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Sahara Cup 1998 : Toronto Diaries (Part III)

rehaan díaz
ANALYST
Feature
646   //    Timeless

Umpire David Shepherd looks on as a Venkatesh Prasad ball is leg glanced
Umpire David Shepherd looks on as a Venkatesh Prasad ball is leg glanced

The third Sahara Cup came in with a lot of contexts. An ad-hoc, dramatic 2-hour meeting of the five-member BCCI selection committee was called in Bombay, headed by former Test fast bowler Ramakant Desai on January 2, 1998.

The selectors lost their patience with Tendulkar after India had just 10 victories in 39 ODIs in 1997, 4 of which were in Toronto. 1998 was to be Sachin's miracle year but it started off with him getting unceremoniously sacked from the Indian captaincy.

Desai explaining that the selectors wanted to free up Sachin of any burden said: "We removed him because he could not take the pressure of both batting and captaincy."

This was a time when the ICC had not formalised a Future Tours Programme (FTP) and it was up to the cricket boards to arrange and schedule tours. One-dayers being the cash cow, the sub-continental teams were playing one series after the another and there were growing suspicions among the cricketing circles of match-fixing.

Despite rumours that an interim report by the Pakistan Cricket Board had found several players guilty of match-fixing, the issue was brushed under the carpet. Pakistan went with a third new captain for the Sahara Cup in Aamir Sohail.

In September 1998, it so happened that the climax of the County Championships in England, the Sahara Cup and the Commonwealth Games in Jakarta overlapped. Both countries were contesting the Commonwealth Games in Kuala Lumpur, even though the matches were only given List A status.

Despite sending its A team to Malaysia, Pakistan fielded a very strong side to regain the marquee series. The BCCI was of the opinion to send strong squads to land a Commonwealth Medal as well as win the series in Toronto.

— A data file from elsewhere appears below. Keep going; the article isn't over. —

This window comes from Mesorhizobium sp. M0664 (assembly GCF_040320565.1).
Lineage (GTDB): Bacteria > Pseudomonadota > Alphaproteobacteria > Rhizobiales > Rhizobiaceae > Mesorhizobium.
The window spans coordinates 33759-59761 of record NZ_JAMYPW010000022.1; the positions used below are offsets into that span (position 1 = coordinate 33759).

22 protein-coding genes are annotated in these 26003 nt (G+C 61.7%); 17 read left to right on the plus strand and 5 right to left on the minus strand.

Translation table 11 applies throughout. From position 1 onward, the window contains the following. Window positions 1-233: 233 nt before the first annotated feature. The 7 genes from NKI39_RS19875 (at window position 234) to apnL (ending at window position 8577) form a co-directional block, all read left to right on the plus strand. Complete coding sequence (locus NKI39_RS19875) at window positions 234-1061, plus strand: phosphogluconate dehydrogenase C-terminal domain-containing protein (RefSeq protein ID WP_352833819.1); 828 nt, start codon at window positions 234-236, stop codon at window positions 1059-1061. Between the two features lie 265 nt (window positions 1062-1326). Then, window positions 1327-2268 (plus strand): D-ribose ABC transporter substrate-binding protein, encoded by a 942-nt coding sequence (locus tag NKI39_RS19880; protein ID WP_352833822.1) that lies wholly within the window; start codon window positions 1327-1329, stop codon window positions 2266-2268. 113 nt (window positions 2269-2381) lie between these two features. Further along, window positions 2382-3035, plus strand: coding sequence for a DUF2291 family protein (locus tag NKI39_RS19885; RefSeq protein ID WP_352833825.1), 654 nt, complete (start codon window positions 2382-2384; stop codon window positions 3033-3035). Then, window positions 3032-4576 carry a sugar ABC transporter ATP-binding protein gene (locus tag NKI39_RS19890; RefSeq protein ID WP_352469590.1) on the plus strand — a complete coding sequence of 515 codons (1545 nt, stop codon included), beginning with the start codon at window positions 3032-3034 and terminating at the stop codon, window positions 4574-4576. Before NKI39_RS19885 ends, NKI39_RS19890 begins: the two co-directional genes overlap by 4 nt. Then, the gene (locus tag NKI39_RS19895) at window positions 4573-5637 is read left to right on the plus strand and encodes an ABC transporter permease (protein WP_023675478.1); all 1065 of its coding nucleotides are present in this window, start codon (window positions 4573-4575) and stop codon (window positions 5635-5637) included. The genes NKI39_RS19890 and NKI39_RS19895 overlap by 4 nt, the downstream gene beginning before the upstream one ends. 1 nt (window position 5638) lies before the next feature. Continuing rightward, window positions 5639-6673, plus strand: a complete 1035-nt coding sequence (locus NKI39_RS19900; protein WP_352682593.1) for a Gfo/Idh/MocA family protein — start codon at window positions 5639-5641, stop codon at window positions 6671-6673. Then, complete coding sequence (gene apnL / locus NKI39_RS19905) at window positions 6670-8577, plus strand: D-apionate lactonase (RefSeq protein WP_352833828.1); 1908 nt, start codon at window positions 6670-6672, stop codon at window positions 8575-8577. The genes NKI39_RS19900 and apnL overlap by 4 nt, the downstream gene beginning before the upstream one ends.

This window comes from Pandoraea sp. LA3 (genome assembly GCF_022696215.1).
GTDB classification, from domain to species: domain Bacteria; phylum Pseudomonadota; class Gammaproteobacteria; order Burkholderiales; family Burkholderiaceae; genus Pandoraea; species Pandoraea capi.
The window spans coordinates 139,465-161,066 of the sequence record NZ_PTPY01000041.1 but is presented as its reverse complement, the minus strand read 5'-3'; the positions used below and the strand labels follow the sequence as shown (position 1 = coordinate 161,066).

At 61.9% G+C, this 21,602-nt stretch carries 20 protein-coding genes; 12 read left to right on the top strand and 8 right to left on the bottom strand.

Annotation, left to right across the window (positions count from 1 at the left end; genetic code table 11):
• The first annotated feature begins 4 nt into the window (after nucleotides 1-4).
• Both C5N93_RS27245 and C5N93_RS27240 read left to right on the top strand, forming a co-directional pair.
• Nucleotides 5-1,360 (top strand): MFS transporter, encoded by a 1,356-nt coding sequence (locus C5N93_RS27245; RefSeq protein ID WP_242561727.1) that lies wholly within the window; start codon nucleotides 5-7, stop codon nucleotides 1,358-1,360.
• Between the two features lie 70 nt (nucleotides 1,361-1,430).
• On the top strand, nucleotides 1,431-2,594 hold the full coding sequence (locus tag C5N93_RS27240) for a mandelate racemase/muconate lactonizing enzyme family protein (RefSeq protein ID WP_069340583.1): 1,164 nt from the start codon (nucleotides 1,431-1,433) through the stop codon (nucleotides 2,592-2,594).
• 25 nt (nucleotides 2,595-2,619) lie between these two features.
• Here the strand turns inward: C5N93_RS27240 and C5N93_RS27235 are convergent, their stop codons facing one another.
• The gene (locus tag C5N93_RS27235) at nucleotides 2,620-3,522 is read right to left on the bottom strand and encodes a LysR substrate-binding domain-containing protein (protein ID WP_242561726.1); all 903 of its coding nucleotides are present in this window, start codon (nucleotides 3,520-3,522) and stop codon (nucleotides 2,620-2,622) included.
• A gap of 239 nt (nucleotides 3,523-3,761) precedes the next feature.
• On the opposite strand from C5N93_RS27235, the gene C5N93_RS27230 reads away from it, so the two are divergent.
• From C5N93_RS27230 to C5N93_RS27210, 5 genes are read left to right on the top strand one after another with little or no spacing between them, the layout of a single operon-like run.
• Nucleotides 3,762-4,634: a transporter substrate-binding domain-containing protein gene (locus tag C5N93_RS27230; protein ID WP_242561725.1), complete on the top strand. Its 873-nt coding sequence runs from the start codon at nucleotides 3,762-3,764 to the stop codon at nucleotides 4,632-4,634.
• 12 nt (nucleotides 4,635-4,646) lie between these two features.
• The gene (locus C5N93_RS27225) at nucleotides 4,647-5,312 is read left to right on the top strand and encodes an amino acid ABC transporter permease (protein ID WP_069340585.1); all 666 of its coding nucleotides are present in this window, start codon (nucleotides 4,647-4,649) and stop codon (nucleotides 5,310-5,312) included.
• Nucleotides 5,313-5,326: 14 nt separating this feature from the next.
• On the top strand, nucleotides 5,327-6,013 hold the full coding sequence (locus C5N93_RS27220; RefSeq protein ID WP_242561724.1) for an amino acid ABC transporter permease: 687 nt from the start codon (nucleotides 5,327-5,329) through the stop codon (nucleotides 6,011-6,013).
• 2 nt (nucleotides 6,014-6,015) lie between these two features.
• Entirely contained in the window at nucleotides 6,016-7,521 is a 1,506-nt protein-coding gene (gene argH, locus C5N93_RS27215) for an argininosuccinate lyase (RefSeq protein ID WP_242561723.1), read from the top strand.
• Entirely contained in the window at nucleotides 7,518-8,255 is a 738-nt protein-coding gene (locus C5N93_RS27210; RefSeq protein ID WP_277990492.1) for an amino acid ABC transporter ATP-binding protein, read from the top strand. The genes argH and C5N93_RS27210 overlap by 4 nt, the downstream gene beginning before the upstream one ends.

Thus, Ajay Jadeja, Anil Kumble, Robin Singh and Sachin Tendulkar along with India A players were off to the Commonwealth Games. The side crashed out in the group stages after losing to a full-strength Australian outfit.

India never had the bench strength to compete on two fronts and the depleted Indian side in Toronto led by Mohd. Azharuddin messed up the plot and lost, in what was to be the last Sahara Cup.

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The largely expatriate crowd in Toronto
The largely Indo-Pak expatriate crowd in Toronto with some West Indians and Sri Lankans for company

The Toronto Cricket, Skating and Curling Ground was not an international level ground. In fact, it was hardly one; with its white bleacher stands and make-shift arrangements, it was just about better than an English University ground, suddenly brought to fame by being the battlefield for Pakistan-India matches.

But it provided a calm setting and a perennial gentle breeze. Plus the pitches were such a mystery to read that captains were actually glad to lose the toss so that the other one had to make a choice and make things easier.

All through the three years, the Sahara Cup was played with a friendly vibe among the players, as evidenced by this friendly banter between Azharuddin and Shahid Afridi.

Here's a roundup of the final Sahara Cup, a tournament that was covered globally and a bonafide hit that deserved more seasons:


MATCH 1 | September 12, 1998

Overnight rain had induced a delayed start and plenty of moisture in the surface for Sourav Ganguly to help the Indians restrict Pakistan to a modest 189/9.

Opening the batting with Navjot Sidhu, he retired hurt once at 10 but came back to knock an unbeaten 54 and overhaul the target with overs to spare. The injury sustained in the match kept him out of the next, and he never scaled the heights of his form that blew Pakistan away in 1997.

Pakistan 189/9 | Saleem Malik 41, Sourav Ganguly 2/33

India 193/4 | Sourav Ganguly 54*, Mohammad Zahid 1/38

India won by 6 wickets | Player of the Match : Sourav Ganguly

This is part three of the series - Sahara Cup : Toronto Diaries. Read part I here and part II here.

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